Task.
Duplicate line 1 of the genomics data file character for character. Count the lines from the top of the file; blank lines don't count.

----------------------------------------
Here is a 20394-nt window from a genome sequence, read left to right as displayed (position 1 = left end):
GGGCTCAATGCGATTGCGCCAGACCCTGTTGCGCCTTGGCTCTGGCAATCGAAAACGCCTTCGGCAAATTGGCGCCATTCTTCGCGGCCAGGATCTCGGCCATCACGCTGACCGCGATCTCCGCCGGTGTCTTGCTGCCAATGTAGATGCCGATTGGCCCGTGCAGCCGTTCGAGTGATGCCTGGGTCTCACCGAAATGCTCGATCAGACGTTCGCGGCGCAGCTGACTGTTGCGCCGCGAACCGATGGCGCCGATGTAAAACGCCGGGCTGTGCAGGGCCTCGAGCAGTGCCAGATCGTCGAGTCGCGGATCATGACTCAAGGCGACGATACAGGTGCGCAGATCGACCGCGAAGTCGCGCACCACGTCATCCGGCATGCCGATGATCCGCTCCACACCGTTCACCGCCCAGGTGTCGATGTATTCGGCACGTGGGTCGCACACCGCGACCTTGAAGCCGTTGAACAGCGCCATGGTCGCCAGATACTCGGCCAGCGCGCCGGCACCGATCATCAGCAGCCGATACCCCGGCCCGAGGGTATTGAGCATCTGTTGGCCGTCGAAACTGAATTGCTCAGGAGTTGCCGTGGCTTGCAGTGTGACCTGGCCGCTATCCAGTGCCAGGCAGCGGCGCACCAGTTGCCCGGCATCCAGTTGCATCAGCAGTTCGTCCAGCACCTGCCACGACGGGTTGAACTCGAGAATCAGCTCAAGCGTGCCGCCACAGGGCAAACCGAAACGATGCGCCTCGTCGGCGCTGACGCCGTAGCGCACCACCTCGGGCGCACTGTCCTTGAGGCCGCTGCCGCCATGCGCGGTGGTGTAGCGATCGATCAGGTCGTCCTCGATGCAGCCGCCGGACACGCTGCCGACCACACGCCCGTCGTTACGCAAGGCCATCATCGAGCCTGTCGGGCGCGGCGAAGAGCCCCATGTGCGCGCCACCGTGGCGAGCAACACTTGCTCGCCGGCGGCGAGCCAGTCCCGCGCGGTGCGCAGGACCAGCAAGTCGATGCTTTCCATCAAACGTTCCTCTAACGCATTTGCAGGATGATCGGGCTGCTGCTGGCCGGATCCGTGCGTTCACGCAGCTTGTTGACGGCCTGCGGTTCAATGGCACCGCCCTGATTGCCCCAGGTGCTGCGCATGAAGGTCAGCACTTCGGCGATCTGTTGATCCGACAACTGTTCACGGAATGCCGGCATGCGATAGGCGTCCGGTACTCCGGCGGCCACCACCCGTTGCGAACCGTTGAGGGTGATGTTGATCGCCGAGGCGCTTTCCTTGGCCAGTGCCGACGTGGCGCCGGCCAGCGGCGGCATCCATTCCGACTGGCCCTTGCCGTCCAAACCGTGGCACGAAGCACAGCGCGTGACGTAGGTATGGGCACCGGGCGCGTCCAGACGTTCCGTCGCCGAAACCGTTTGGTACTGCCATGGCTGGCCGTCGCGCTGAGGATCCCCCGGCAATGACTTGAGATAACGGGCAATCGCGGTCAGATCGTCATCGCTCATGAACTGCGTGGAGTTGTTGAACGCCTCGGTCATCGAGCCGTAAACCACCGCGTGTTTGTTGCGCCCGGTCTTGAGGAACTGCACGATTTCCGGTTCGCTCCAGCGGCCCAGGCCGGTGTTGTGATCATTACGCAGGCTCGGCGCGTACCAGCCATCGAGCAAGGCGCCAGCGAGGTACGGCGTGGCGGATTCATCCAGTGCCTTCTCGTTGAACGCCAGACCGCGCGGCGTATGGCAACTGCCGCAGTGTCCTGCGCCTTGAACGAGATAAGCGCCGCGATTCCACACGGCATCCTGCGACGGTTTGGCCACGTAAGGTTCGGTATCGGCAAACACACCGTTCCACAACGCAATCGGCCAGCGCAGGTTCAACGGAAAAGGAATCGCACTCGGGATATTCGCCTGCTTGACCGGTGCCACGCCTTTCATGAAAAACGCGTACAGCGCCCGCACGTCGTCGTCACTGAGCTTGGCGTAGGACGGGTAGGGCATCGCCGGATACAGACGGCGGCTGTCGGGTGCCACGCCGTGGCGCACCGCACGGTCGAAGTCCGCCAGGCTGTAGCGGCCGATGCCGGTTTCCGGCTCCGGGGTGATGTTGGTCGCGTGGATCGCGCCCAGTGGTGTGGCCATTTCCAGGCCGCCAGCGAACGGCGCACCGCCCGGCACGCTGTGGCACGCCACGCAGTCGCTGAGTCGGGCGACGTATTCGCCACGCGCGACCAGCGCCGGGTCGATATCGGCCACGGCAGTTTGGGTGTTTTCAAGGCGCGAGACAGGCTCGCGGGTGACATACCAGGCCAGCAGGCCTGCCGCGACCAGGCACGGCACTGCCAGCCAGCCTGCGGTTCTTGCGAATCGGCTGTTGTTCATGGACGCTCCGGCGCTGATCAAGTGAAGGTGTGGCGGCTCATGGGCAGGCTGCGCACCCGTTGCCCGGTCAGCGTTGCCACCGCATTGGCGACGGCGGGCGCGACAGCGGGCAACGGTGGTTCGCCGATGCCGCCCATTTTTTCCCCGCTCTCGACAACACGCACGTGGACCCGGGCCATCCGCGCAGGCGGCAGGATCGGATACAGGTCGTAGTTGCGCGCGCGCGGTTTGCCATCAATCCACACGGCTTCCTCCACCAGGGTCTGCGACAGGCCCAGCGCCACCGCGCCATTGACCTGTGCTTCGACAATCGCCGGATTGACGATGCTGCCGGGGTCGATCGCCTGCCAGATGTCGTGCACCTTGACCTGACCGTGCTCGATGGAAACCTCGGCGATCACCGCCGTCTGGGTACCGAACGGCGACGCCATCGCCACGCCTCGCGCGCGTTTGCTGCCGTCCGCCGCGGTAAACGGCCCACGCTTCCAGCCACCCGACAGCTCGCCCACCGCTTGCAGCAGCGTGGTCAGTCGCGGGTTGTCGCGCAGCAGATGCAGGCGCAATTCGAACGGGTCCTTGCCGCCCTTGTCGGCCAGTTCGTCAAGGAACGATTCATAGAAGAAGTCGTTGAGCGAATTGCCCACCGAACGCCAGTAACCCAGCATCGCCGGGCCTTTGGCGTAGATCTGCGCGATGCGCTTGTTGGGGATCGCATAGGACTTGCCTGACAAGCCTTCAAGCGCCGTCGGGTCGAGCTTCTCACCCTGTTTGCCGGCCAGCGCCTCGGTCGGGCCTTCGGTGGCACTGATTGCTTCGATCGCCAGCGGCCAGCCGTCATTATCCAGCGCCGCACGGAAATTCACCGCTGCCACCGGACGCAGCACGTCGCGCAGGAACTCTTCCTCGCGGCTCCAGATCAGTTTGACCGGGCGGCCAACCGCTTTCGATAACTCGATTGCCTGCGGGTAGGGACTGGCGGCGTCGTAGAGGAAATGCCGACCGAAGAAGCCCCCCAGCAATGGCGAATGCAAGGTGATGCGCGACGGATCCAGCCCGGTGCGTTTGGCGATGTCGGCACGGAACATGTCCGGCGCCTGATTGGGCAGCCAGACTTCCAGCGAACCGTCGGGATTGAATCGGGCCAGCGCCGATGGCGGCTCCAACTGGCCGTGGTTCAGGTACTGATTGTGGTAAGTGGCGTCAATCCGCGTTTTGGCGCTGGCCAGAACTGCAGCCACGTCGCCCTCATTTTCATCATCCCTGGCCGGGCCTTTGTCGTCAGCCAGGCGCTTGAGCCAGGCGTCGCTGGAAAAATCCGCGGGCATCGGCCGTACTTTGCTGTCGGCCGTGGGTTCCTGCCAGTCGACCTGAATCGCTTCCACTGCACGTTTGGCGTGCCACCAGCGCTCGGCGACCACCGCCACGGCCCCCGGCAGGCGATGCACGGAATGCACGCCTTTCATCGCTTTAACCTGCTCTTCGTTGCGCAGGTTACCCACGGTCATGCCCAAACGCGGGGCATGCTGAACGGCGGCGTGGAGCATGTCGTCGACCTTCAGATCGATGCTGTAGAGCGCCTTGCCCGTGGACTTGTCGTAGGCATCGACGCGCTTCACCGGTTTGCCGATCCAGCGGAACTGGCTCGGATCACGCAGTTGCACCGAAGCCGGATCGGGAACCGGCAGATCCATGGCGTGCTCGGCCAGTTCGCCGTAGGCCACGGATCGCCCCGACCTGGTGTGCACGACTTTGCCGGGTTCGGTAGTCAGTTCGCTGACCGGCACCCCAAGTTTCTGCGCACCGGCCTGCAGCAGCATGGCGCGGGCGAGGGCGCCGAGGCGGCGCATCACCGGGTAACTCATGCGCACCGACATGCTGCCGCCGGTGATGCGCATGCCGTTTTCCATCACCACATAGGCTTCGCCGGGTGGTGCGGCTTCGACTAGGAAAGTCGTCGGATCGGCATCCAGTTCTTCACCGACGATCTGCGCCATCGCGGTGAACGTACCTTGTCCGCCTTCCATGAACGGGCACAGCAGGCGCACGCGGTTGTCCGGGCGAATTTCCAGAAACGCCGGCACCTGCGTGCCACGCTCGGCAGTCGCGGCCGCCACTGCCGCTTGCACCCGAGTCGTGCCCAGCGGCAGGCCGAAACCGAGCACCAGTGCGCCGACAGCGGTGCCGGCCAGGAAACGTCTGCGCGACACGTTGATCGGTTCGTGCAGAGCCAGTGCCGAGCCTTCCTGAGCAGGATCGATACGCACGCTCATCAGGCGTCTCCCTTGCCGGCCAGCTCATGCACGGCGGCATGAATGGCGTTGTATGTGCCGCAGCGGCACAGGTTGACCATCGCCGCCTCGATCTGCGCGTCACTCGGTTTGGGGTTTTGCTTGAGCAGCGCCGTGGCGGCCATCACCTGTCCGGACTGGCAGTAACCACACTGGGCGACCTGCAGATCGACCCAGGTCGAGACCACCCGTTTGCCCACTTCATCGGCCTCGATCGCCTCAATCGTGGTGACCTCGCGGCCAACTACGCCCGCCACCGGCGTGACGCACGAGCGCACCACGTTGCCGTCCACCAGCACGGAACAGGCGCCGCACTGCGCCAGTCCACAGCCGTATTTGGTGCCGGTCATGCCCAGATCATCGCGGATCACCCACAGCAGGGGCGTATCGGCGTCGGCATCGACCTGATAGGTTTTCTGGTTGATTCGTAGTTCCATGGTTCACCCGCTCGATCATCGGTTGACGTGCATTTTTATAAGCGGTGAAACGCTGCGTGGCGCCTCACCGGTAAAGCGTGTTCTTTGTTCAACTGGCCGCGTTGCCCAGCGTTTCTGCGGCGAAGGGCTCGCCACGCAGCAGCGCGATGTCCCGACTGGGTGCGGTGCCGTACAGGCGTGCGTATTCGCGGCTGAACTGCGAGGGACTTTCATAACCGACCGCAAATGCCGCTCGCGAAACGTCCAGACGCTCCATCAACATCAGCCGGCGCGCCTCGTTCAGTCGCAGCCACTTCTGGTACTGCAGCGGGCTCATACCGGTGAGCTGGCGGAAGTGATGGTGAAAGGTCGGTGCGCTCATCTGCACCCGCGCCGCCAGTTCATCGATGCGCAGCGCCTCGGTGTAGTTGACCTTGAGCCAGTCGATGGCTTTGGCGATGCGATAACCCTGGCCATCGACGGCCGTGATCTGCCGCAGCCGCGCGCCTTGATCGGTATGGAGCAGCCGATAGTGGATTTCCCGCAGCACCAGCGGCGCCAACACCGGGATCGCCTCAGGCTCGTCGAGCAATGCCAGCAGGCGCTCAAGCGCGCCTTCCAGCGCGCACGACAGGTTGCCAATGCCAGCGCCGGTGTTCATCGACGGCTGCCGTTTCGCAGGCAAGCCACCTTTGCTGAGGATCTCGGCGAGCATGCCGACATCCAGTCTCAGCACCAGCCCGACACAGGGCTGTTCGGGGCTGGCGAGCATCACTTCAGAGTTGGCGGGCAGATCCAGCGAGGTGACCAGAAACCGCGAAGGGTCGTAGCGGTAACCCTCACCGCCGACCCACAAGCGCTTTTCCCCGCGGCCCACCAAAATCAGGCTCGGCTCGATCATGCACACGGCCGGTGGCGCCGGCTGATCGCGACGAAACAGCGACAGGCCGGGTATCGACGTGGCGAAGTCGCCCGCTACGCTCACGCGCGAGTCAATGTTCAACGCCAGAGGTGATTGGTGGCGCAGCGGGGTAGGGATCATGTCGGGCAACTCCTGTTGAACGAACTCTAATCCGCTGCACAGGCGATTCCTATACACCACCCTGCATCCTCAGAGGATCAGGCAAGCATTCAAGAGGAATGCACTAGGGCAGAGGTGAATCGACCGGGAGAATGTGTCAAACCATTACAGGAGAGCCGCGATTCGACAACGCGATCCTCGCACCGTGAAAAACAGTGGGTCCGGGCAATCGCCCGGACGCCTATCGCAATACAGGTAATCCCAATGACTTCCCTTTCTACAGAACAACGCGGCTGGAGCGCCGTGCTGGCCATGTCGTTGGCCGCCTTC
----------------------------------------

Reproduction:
Here is a 20394-nt window from a genome sequence, read left to right as displayed (position 1 = left end):